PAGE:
What We Want From 'Black Panther 2'

Marvel hasn't officially announced a sequel yet, but we're ready to discuss the inevitable now.

Black Panther Ancestral Plane Trailer Image

Marvel hasn’t officially announced a sequel yet, but we’re ready to discuss the inevitable now.

With Black Panther destroying box office records, there is no doubt we’ll be getting a sequel focused on the title superhero beyond his next appearances in Avengers: Infinity War and the untitled Avengers 4. Marvel Studios probably has the entire trilogy mapped out, and hopefully a slew of spin-offs as well. Black Panther is a lot like Guardians of the Galaxy in the way it could allow for infinite possibilities with its setting.

Although parent company Disney hasn’t officially announced let alone scheduled a Black Panther 2 yet, we’re ready to discuss what we want from the follow-up. Obviously there are spoilers for the first movie below.

Spoilers Below

The mid-credits sequence of Black Panther sees T’Challa (Chadwick Boseman) addressing the world in the same building where his father was murdered in Captain America: Civil War. He promises this room of statesmen that Wakanda will no longer remain hidden from the world, and that their technological resources will now be open to those that need them. An exasperated official balks at the notion, asking T’Challa what technological resources could Wakanda possibly offer.

There’s a pause. We get a series of reaction shots from the crowd, including a knowing grin from Martin Freeman’s Everett Ross, whom we last saw remotely piloting the Royall Talon Fighter in aerial combat. We cut back to T’Challa, a small smile growing larger on his face, as he’s thrilled to snap back at that dismissive arrogance. Wakanda is going to change the planet.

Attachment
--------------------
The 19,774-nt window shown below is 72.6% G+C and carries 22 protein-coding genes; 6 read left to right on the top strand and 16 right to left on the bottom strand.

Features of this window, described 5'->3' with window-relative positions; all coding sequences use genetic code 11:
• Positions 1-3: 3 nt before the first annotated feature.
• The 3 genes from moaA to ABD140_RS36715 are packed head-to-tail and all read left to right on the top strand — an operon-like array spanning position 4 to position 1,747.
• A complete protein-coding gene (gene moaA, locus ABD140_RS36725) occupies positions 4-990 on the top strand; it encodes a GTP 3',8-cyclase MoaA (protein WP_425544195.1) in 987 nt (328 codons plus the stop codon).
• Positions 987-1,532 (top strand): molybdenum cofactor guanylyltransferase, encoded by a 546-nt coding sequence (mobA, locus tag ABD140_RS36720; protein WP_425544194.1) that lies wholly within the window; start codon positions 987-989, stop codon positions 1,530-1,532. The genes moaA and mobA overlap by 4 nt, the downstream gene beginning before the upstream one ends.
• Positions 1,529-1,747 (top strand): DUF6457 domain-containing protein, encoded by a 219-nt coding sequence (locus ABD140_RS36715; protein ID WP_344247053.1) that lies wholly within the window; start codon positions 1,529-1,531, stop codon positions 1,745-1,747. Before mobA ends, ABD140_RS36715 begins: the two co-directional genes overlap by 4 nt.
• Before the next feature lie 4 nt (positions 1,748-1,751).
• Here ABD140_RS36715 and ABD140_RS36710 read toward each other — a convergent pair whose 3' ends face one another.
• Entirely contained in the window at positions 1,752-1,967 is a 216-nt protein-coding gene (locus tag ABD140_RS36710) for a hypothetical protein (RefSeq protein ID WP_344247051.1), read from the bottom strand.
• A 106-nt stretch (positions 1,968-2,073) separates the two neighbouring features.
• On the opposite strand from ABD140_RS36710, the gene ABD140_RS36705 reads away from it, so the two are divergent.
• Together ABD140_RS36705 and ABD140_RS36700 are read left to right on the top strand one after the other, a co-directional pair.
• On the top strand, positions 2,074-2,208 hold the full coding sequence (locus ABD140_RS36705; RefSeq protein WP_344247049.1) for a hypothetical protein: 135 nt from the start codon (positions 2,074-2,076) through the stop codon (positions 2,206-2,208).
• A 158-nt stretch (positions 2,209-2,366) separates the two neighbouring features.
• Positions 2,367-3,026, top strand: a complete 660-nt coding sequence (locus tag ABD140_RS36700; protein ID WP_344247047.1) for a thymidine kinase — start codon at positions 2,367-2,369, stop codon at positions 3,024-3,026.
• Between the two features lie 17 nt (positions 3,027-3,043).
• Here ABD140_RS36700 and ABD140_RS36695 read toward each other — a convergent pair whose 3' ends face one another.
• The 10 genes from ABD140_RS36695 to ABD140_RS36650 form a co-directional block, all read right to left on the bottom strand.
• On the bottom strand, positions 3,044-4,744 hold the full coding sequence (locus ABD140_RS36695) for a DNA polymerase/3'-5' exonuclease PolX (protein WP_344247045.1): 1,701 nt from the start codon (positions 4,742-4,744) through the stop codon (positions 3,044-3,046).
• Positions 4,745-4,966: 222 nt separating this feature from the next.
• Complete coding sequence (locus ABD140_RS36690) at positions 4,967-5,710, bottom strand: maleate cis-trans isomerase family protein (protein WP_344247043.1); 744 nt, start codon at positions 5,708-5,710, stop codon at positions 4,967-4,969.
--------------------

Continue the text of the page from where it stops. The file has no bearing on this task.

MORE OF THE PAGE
Black Panther United Nations

It’s anyone’s guess as to how the events of Infinity War will leave Wakanda’s utopian society.  Assuming that Thanos doesn’t completely devastate The Great Mound and the Vibranium can still flow, Black Panther 2 can be left alone to answer the questions left hanging by the first film. While there were a few tangential tie-ins to the greater Marvel Cinematic Universe, Black Panther didn’t need to bother with Infinity Stones or any other overly plotted MacGuffins. Let’s keep the sequel that way.

At the end of Black Panther, T’Challa is convinced that Wakanda must open up its borders. Through conflict with Erik Killmonger, a great sin has been exposed. T’Challa’s father, and every king before him, fought to keep their paradise a secret from the world. This led to a myriad of historic evils including fratricide and the abandonment of young Erik to the terrorized American streets of Oakland, California.

Growing up witnessing all the human horrors we see every day on the news, plus acquiring the additional terrible knowledge that the Wakandans exist with the capabilities to free him from such atrocities, poisoned his soul. Killmonger’s rage against the land of his birth is absolutely understandable. So, even when T’Challa rams a blade into his ribcage, the hero reconciles that the true villainy of this story was committed by his own people.